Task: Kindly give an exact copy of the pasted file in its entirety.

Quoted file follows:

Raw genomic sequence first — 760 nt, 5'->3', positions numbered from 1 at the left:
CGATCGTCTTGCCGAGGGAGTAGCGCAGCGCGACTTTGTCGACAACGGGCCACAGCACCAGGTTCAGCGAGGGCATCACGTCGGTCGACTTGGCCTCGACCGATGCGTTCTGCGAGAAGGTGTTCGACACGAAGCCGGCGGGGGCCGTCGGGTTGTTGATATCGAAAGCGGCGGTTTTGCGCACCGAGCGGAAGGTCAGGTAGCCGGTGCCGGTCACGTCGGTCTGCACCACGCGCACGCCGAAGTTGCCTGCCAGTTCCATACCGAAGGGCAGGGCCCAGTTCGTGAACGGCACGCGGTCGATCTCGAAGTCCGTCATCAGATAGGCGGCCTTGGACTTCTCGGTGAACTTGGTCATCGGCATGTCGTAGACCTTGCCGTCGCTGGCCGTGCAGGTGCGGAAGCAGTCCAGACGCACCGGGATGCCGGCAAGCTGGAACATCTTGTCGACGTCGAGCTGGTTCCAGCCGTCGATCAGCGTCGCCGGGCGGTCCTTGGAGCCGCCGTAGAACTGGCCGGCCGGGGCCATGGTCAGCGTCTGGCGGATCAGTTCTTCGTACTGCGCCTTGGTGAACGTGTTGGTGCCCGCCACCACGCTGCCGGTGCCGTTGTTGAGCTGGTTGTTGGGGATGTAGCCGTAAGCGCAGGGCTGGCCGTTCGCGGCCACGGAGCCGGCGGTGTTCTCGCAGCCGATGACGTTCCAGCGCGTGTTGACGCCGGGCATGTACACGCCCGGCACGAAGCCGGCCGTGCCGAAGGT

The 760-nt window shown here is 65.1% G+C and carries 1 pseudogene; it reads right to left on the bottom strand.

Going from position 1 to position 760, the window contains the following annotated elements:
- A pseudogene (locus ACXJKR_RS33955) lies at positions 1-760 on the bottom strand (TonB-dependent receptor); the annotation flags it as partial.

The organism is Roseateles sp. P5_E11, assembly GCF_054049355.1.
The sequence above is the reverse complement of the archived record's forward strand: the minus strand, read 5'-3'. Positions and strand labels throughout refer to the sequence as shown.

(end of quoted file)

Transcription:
Raw genomic sequence first — 760 nt, 5'->3', positions numbered from 1 at the left:
CGATCGTCTTGCCGAGGGAGTAGCGCAGCGCGACTTTGTCGACAACGGGCCACAGCACCAGGTTCAGCGAGGGCATCACGTCGGTCGACTTGGCCTCGACCGATGCGTTCTGCGAGAAGGTGTTCGACACGAAGCCGGCGGGGGCCGTCGGGTTGTTGATATCGAAAGCGGCGGTTTTGCGCACCGAGCGGAAGGTCAGGTAGCCGGTGCCGGTCACGTCGGTCTGCACCACGCGCACGCCGAAGTTGCCTGCCAGTTCCATACCGAAGGGCAGGGCCCAGTTCGTGAACGGCACGCGGTCGATCTCGAAGTCCGTCATCAGATAGGCGGCCTTGGACTTCTCGGTGAACTTGGTCATCGGCATGTCGTAGACCTTGCCGTCGCTGGCCGTGCAGGTGCGGAAGCAGTCCAGACGCACCGGGATGCCGGCAAGCTGGAACATCTTGTCGACGTCGAGCTGGTTCCAGCCGTCGATCAGCGTCGCCGGGCGGTCCTTGGAGCCGCCGTAGAACTGGCCGGCCGGGGCCATGGTCAGCGTCTGGCGGATCAGTTCTTCGTACTGCGCCTTGGTGAACGTGTTGGTGCCCGCCACCACGCTGCCGGTGCCGTTGTTGAGCTGGTTGTTGGGGATGTAGCCGTAAGCGCAGGGCTGGCCGTTCGCGGCCACGGAGCCGGCGGTGTTCTCGCAGCCGATGACGTTCCAGCGCGTGTTGACGCCGGGCATGTACACGCCCGGCACGAAGCCGGCCGTGCCGAAGGT

The 760-nt window shown here is 65.1% G+C and carries 1 pseudogene; it reads right to left on the bottom strand.

Going from position 1 to position 760, the window contains the following annotated elements:
- A pseudogene (locus ACXJKR_RS33955) lies at positions 1-760 on the bottom strand (TonB-dependent receptor); the annotation flags it as partial.

The organism is Roseateles sp. P5_E11, assembly GCF_054049355.1.
The sequence above is the reverse complement of the archived record's forward strand: the minus strand, read 5'-3'. Positions and strand labels throughout refer to the sequence as shown.